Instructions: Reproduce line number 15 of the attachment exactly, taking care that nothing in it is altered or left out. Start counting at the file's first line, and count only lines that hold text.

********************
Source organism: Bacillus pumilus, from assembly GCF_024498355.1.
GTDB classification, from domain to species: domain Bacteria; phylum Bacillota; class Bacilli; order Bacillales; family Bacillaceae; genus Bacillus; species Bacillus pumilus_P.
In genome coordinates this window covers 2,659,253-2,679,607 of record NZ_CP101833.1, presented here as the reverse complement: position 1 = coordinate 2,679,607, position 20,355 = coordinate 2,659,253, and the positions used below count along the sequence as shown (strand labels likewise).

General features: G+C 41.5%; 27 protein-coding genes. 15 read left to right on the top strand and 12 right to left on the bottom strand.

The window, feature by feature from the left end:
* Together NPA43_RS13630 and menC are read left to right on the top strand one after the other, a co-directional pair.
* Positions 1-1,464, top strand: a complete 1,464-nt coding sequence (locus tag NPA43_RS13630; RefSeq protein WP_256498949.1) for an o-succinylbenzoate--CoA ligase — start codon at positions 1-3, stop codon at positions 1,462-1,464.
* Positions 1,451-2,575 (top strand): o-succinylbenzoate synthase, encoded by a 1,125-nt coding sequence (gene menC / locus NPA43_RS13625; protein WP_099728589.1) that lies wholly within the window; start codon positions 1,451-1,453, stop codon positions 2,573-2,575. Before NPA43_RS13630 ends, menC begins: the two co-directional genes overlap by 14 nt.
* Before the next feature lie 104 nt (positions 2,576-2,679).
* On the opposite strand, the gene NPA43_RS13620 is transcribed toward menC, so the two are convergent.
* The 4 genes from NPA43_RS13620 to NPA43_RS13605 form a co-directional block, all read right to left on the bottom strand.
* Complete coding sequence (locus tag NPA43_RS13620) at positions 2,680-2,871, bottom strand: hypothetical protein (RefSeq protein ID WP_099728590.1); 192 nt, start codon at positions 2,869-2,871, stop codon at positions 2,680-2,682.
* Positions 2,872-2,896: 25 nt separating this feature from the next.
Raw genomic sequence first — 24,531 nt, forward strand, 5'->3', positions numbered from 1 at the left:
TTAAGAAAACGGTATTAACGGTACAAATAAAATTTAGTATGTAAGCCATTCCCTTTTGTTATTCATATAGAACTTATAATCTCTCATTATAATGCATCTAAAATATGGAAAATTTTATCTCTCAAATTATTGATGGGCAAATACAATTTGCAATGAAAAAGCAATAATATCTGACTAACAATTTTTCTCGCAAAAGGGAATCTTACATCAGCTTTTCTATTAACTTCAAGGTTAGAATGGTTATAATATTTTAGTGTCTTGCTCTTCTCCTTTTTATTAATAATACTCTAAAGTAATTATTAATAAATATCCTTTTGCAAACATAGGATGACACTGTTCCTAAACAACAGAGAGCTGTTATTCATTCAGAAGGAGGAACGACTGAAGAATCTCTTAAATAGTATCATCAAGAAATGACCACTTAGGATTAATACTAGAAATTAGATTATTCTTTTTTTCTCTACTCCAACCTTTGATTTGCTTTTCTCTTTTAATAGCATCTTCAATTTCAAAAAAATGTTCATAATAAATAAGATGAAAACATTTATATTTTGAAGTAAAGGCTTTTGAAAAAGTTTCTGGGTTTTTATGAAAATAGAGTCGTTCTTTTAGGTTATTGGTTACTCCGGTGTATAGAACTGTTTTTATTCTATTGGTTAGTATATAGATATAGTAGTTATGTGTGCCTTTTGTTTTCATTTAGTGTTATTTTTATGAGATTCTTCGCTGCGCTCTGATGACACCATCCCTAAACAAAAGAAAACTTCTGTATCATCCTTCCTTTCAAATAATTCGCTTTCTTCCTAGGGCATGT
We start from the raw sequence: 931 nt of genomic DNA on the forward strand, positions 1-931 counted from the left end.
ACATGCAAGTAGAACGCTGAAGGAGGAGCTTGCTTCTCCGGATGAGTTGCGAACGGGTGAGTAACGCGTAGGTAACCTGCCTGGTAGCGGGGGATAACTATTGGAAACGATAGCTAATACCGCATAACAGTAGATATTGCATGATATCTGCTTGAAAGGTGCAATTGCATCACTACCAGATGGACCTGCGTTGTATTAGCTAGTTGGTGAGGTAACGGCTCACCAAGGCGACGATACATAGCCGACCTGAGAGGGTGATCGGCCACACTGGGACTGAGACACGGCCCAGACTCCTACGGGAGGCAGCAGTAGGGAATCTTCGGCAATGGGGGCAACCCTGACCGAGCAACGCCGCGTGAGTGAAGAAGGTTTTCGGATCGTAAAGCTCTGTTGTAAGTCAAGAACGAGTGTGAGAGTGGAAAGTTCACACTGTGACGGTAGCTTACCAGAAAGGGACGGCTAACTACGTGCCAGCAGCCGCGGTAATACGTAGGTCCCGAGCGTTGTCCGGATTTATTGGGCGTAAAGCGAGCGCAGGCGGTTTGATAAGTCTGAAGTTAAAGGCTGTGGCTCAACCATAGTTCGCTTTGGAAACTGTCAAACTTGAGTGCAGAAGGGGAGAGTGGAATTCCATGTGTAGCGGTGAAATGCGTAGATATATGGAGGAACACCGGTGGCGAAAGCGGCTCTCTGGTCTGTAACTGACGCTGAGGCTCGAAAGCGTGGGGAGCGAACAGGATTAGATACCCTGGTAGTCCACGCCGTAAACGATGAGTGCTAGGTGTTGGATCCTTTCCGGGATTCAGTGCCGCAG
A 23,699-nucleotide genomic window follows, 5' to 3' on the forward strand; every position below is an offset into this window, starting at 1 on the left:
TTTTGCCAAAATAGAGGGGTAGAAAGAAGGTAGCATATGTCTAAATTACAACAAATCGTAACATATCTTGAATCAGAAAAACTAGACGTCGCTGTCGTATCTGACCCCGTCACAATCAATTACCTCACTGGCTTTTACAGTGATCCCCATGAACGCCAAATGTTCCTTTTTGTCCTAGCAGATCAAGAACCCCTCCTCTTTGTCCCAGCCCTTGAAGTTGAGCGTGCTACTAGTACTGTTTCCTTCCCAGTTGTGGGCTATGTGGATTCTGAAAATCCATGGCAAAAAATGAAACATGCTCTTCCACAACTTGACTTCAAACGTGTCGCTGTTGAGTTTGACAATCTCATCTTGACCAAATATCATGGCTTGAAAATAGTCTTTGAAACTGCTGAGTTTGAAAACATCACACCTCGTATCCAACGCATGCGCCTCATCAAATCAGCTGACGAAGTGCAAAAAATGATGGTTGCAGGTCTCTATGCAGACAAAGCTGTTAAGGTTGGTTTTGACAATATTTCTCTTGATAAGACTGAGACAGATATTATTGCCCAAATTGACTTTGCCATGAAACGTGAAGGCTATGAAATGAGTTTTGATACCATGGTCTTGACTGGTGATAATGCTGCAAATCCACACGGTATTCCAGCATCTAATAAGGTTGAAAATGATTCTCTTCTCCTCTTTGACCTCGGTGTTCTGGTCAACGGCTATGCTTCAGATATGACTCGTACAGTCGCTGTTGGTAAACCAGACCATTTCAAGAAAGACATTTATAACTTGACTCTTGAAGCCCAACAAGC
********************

TTAAGAAAACGGTATTAACGGTACAAATAAAATTTAGTATGTAAGCCATTCCCTTTTGTTATTCATATAGAACTTATAATCTCTCATTATAATGCATCTAAAATATGGAAAATTTTATCTCTCAAATTATTGATGGGCAAATACAATTTGCAATGAAAAAGCAATAATATCTGACTAACAATTTTTCTCGCAAAAGGGAATCTTACATCAGCTTTTCTATTAACTTCAAGGTTAGAATGGTTATAATATTTTAGTGTCTTGCTCTTCTCCTTTTTATTAATAATACTCTAAAGTAATTATTAATAAATATCCTTTTGCAAACATAGGATGACACTGTTCCTAAACAACAGAGAGCTGTTATTCATTCAGAAGGAGGAACGACTGAAGAATCTCTTAAATAGTATCATCAAGAAATGACCACTTAGGATTAATACTAGAAATTAGATTATTCTTTTTTTCTCTACTCCAACCTTTGATTTGCTTTTCTCTTTTAATAGCATCTTCAATTTCAAAAAAATGTTCATAATAAATAAGATGAAAACATTTATATTTTGAAGTAAAGGCTTTTGAAAAAGTTTCTGGGTTTTTATGAAAATAGAGTCGTTCTTTTAGGTTATTGGTTACTCCGGTGTATAGAACTGTTTTTATTCTATTGGTTAGTATATAGATATAGTAGTTATGTGTGCCTTTTGTTTTCATTTAGTGTTATTTTTATGAGATTCTTCGCTGCGCTCTGATGACACCATCCCTAAACAAAAGAAAACTTCTGTATCATCCTTCCTTTCAAATAATTCGCTTTCTTCCTAGGGCATGT